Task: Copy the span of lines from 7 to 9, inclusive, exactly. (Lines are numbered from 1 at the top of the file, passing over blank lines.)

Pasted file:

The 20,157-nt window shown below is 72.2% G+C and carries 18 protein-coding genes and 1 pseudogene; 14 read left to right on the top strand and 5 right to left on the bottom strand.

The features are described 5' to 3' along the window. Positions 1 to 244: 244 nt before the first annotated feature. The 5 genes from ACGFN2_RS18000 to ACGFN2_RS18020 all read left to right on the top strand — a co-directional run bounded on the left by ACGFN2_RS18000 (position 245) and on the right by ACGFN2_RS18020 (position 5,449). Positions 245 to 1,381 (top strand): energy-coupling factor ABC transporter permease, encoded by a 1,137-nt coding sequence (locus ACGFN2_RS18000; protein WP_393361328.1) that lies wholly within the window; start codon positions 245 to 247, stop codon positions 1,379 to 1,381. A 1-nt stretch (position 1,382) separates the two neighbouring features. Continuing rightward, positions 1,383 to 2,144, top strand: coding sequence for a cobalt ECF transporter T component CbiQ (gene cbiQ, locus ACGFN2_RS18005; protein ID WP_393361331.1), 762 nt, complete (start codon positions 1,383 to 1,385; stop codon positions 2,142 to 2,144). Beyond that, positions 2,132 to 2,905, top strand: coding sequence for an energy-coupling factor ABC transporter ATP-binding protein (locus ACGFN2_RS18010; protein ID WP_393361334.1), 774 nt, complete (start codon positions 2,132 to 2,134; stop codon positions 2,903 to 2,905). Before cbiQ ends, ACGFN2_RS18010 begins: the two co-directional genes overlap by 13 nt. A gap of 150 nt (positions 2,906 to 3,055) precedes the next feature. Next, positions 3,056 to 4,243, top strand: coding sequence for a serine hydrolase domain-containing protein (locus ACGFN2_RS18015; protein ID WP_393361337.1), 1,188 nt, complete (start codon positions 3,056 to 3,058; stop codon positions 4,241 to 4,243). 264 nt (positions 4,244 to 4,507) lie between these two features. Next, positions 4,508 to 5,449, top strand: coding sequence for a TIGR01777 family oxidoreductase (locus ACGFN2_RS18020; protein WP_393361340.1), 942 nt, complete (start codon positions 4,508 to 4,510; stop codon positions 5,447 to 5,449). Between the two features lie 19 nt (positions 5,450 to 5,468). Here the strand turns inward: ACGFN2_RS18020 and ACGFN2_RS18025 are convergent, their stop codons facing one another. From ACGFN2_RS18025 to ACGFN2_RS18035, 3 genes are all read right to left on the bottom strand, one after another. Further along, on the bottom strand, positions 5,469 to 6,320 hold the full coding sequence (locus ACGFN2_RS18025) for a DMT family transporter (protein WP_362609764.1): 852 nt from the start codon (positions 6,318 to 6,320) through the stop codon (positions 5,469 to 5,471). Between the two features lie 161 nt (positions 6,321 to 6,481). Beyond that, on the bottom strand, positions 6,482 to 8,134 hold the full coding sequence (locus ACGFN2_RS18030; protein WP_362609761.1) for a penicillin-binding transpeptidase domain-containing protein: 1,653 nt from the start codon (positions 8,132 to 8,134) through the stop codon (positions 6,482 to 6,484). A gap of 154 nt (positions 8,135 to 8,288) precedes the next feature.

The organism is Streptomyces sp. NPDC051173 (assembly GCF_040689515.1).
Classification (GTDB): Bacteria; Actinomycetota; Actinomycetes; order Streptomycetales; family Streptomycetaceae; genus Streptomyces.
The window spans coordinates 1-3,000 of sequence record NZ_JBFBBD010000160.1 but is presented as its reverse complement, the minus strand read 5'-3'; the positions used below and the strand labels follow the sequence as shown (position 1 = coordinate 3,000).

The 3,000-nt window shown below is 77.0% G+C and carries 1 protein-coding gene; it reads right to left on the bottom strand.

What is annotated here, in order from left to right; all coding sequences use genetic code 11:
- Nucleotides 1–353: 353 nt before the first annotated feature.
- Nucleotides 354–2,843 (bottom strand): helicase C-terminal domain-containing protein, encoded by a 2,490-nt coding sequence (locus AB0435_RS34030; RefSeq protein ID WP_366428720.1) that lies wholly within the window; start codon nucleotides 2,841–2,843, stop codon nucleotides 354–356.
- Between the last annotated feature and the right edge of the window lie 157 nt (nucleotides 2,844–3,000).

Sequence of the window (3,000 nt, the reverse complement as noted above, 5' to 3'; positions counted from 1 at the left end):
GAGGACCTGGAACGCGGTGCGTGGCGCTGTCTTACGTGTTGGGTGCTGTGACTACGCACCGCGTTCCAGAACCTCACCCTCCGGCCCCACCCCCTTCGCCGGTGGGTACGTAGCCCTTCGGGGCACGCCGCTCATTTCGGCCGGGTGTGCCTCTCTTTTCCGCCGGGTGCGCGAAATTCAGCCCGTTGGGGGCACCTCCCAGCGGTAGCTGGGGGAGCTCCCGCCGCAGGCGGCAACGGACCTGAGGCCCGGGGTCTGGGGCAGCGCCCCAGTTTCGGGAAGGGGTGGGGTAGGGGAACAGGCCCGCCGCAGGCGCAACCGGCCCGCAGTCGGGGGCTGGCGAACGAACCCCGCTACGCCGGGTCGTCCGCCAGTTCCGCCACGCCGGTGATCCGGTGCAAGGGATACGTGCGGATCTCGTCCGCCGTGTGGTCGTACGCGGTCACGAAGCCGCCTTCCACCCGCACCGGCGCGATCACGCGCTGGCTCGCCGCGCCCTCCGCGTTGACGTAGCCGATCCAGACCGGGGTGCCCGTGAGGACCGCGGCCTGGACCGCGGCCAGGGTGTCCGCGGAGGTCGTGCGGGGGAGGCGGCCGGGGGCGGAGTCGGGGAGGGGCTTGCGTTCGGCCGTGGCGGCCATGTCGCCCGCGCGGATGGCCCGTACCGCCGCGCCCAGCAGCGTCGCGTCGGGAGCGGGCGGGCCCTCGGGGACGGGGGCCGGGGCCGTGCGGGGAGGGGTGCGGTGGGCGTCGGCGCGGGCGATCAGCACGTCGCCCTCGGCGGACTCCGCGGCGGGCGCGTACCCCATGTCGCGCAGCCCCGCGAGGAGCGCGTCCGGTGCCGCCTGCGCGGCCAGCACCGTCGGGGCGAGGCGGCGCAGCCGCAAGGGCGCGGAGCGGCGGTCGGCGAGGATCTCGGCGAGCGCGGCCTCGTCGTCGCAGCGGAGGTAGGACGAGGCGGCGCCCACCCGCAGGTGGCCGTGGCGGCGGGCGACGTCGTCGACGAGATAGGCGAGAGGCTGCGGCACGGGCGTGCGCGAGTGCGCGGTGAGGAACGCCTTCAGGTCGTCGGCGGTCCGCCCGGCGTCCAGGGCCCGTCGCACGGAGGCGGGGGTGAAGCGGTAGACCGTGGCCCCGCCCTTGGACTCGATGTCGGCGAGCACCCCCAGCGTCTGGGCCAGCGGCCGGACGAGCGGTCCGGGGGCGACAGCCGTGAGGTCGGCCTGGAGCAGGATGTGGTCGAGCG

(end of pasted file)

What is annotated here, in order from left to right; all coding sequences use genetic code 11:
- Nucleotides 1–353: 353 nt before the first annotated feature.
- Nucleotides 354–2,843 (bottom strand): helicase C-terminal domain-containing protein, encoded by a 2,490-nt coding sequence (locus AB0435_RS34030; RefSeq protein ID WP_366428720.1) that lies wholly within the window; start codon nucleotides 2,841–2,843, stop codon nucleotides 354–356.